1. While it is necessary that the dividing line be in dispute, uncertain, or unascertained before the same can be established by acquiescence under Code 85-1602, yet, where the uncontradicted evidence shows the marking and establishing of a line that had never been marked on the premises and acquiescence by acts or declarations of the adjoining owners for more than seven years, the verdict of the jury in favor of the line thus established was demanded by the evidence.
The petition further alleges: that the line separating the lands of the petitioner from lands claimed by the defendant is a plainly marked and well-defined line, and it has been so marked and defined for a period of at least twenty-one years; that the line so marked and defined was surveyed April 3, 1948, by H. C. Van Horn, and a map or plat of such survey is duly recorded in Plat Book 3, folio 224, in the office of the Clerk of the Superior Court, Lowndes County, Georgia; that until recently the defendant has never exercised or attempted to exercise any ownership over lands south of said line, and the petitioner has never exercised nor attempted to exercise any ownership over lands north of said line since the conveyance to Dr. Hardman; that said line has been fully recognized as the true dividing line between the lands owned by the petitioner and the defendant and her predecessors in title, and the petitioner, the defendant, and the defendant's predecessors in title have acquiesced in said line for approximately twenty-one years. The petition also alleges certain acts of trespass, which the answer admits. However, the answer denies the correctness of the dividing line.
By amendment to the answer, the defendant sought to recover damages; and after objection and demurrer to said amendment, which were overruled, a trial was duly had. The evidence upon the trial, necessary to this decision, is set forth in the opinion. The trial resulted in a verdict for the petitioner, fixing the dividing line as claimed. A motion for a new trial was filed, amended, and after a hearing, overruled. The exceptions here are to that judgment; and in addition there is a cross-bill of exceptions, assigning error on the ruling allowing the defendant's amendment to her answer.
(After stating the foregoing facts.) Two main questions upon which all exceptions must turn are: (1) Did the evidence relating to the establishment of the dividing line by acquiescence demand the verdict? and (2) was the cross-action of the defendant subject to objection and demurrer that it was not germane to the main action? These two questions will be decided in the order named.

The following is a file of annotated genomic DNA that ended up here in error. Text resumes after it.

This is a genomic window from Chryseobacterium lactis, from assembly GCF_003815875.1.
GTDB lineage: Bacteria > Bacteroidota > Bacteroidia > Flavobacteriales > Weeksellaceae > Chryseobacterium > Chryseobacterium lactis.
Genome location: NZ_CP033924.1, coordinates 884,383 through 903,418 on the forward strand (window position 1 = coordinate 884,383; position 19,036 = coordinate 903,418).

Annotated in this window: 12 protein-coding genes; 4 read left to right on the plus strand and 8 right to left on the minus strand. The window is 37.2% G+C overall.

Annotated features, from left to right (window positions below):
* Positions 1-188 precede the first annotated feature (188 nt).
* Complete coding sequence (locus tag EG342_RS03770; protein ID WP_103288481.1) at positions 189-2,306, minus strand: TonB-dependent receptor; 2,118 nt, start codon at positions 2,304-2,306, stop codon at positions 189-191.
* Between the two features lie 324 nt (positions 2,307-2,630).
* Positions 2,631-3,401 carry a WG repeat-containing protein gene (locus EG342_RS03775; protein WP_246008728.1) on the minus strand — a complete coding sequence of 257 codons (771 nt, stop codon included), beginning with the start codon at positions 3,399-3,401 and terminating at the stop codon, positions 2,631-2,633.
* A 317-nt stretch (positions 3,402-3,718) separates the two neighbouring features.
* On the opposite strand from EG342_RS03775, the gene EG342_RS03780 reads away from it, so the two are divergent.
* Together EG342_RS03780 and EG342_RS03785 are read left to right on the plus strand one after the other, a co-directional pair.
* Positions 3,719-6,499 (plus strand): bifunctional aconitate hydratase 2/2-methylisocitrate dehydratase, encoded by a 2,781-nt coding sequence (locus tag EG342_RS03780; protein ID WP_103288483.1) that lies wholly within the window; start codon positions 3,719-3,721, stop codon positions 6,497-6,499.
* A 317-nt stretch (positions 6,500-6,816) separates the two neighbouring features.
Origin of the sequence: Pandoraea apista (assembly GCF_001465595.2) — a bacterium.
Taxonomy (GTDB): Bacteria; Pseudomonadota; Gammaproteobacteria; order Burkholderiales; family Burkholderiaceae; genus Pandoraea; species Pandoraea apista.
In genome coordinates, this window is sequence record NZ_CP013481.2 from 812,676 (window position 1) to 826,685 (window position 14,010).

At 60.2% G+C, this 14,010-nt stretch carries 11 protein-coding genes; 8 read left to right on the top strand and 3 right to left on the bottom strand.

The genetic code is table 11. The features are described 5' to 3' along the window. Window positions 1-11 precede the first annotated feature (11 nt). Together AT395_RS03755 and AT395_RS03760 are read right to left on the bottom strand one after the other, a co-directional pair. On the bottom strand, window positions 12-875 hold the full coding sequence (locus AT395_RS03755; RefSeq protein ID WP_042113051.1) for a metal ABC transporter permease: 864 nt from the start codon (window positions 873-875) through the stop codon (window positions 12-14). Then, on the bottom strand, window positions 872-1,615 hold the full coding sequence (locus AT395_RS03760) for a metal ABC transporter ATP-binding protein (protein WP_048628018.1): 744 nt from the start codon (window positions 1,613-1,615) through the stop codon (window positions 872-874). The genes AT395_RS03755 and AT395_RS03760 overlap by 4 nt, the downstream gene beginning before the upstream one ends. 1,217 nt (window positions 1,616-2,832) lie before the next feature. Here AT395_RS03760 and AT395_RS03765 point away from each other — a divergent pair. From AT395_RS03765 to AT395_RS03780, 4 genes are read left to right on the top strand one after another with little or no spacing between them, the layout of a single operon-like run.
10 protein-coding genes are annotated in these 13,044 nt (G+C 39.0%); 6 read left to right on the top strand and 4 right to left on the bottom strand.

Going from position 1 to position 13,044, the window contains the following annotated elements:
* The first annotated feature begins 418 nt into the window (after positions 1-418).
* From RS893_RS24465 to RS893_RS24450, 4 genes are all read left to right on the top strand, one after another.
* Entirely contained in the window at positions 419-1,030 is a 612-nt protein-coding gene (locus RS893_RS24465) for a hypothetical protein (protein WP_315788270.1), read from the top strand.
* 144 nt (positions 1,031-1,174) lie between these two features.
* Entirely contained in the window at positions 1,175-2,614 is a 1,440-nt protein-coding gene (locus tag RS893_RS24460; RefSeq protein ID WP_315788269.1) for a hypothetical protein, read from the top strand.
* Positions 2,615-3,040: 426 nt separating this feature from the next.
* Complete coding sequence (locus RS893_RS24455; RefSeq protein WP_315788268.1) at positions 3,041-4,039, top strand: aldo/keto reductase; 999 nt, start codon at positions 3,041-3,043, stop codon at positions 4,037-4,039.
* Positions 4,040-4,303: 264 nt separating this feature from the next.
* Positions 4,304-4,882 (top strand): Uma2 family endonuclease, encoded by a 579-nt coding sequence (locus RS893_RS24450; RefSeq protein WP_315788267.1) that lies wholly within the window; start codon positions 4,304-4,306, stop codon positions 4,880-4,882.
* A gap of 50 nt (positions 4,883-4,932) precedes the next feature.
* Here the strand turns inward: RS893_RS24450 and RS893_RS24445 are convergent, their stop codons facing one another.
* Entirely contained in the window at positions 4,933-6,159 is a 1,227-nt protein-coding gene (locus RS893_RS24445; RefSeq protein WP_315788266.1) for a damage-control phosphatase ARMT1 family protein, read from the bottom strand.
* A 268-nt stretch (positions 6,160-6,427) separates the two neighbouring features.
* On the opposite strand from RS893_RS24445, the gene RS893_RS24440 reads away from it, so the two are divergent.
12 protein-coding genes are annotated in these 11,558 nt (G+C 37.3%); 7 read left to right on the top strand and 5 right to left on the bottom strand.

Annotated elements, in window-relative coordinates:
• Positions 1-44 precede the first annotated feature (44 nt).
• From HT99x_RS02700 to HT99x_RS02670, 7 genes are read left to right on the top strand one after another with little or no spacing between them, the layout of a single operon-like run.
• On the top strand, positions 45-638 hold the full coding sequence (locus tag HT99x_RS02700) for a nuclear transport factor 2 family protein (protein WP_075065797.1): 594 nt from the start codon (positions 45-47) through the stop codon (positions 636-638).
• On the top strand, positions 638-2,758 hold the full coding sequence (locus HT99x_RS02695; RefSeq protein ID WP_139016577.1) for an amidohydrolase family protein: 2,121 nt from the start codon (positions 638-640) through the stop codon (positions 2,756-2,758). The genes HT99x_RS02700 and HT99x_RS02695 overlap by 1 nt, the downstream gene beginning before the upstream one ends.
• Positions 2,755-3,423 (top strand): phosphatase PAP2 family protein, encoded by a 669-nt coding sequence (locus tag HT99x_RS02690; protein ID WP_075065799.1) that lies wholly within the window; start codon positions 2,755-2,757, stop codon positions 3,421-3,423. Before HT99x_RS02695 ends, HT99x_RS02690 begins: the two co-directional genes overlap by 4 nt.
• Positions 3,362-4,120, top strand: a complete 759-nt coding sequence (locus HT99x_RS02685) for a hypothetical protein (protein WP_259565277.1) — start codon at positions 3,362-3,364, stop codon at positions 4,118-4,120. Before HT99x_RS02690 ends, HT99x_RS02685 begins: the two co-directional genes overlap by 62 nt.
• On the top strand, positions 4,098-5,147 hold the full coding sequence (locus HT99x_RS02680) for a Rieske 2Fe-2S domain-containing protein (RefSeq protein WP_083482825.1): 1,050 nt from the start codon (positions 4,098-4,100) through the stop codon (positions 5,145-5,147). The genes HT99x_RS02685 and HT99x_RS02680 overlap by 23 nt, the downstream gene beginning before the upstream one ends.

1. "Acquiescence for seven years, by acts or declarations of adjoining landowners, shall establish a dividing line." Code, 85-1602. While the foregoing rule is applicable in processioning proceedings, it is likewise applicable in an action seeking to enjoin a trespass and to establish the dividing line. Veal v. Barber, 197 Ga. 555 (30 S. E. 2d, 252). But, counsel for the opposing parties take sharp issue on whether or not the dividing line must be in dispute, uncertain, or unascertained in order that it might be established by acquiescence. Counsel for the defendant in error contend that there need be no dispute or uncertainty, and rely upon Farr v. Woolfolk, 118 Ga. 277 (45 S. E. 230), Tietjen v. Dobson, 170 Ga. 123 (152 S. E. 222), Smith v. Lanier, 199 Ga. 255 (34 S. E. 2d, 91), and Yarbrough v. Stuckey, 39 Ga. App. 265 (147 S. E. 160), to sustain that position. However, counsel for the plaintiff in error, taking the opposite position, rely upon Bradley v. Shelton, 189 Ga. 696 (7 S. E. 2d, 261), Veal v. Barber, supra; Osteen v. Wynn, 131 Ga. 209 (62 S. E. 37), Gornto v. Wilson, 141 Ga. 597 (81 S. E. 860), and O'Neal v. Ward, 148 Ga. 62 (95 S. E. 709).
Considering the cases, in the order above named, upon which counsel for the defendant in error rely, we find that in Farr v. Woolfolk, supra, the decision is concurred in by only five Justices. It did not involve acquiescence, but did involve an agreement between the parties as to the line, and the reversal by the court was upon a charge to the effect that, if the owners agreed upon a line and one party was in possession up to that line for a period of seven years, he would have title. This charge was held to be error upon the ground that possession for seven years was not essential for the establishment of the line by an agreement.
In Tietjen v. Dobson, supra, the attack upon the charge on acquiescence, which charge was in terms of the Code, was upon the ground that it failed to charge that it was necessary for each party to have actual possession of their respective sides of the line. The court simply held that the charge was not subject to the attack made. In Smith v. Lanier, supra, in which two Justices dissented from division (2) of the opinion, it is stated at page 263: that "we do not think that the rule with reference to acquiescence for seven years is applicable in this case, for the reason that the principal defendant relies upon a parol gift of land." And the case of Yarbrough v. Stuckey, supra, involved an agreement between coterminous owners, the Court of Appeals holding that the evidence was sufficient to authorize the inference that such agreement was made. Under the law, this alone was sufficient to establish the dividing line, and acquiescence for seven years, as required by Code 85-1602, was not involved. On the motion for rehearing that court, after discussing acquiescence, at page 267, said: "In other words, where coterminous owners enter into a parol agreement purporting to establish the line between their respective tracts, and the line as thus designated is acquiesced in for more than seven years by acts or declarations of the owners, such facts will raise a conclusive presumption . . . of a valid agreement." Thus it would appear that none of the decisions relied upon has held that a dividing line between landowners, although clearly established and marked, may be re-established by acquiescence for seven years under Code 85-1602.